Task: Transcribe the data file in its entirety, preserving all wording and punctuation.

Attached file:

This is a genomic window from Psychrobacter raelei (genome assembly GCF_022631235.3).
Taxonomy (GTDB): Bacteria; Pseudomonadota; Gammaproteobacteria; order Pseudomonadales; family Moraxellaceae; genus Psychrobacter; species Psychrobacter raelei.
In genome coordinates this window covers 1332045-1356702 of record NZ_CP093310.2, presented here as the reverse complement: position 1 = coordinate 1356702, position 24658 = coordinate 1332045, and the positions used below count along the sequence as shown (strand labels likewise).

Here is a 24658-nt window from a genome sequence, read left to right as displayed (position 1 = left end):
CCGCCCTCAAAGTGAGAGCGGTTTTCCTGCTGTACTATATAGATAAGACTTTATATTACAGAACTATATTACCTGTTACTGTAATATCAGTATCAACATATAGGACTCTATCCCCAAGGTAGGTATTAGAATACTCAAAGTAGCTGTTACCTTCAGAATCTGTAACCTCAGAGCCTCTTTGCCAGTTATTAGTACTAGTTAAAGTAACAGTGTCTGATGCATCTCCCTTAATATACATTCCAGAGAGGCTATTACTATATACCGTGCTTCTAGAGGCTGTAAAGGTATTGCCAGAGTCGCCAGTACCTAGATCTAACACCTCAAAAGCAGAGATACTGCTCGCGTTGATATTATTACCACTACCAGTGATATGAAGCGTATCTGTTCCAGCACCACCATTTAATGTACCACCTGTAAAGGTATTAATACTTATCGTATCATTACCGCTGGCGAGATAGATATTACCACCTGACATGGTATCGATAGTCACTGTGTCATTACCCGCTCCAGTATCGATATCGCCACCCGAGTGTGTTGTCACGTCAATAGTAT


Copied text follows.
This is a genomic window from Psychrobacter raelei (genome assembly GCF_022631235.3).
Taxonomy (GTDB): Bacteria; Pseudomonadota; Gammaproteobacteria; order Pseudomonadales; family Moraxellaceae; genus Psychrobacter; species Psychrobacter raelei.
In genome coordinates this window covers 1332045-1356702 of record NZ_CP093310.2, presented here as the reverse complement: position 1 = coordinate 1356702, position 24658 = coordinate 1332045, and the positions used below count along the sequence as shown (strand labels likewise).

Here is a 24658-nt window from a genome sequence, read left to right as displayed (position 1 = left end):
CCGCCCTCAAAGTGAGAGCGGTTTTCCTGCTGTACTATATAGATAAGACTTTATATTACAGAACTATATTACCTGTTACTGTAATATCAGTATCAACATATAGGACTCTATCCCCAAGGTAGGTATTAGAATACTCAAAGTAGCTGTTACCTTCAGAATCTGTAACCTCAGAGCCTCTTTGCCAGTTATTAGTACTAGTTAAAGTAACAGTGTCTGATGCATCTCCCTTAATATACATTCCAGAGAGGCTATTACTATATACCGTGCTTCTAGAGGCTGTAAAGGTATTGCCAGAGTCGCCAGTACCTAGATCTAACACCTCAAAAGCAGAGATACTGCTCGCGTTGATATTATTACCACTACCAGTGATATGAAGCGTATCTGTTCCAGCACCACCATTTAATGTACCACCTGTAAAGGTATTAATACTTATCGTATCATTACCGCTGGCGAGATAGATATTACCACCTGACATGGTATCGATAGTCACTGTGTCATTACCCGCTCCAGTATCGATATCGCCACCCGAGTGTGTTGTCACGTCAATAGTAT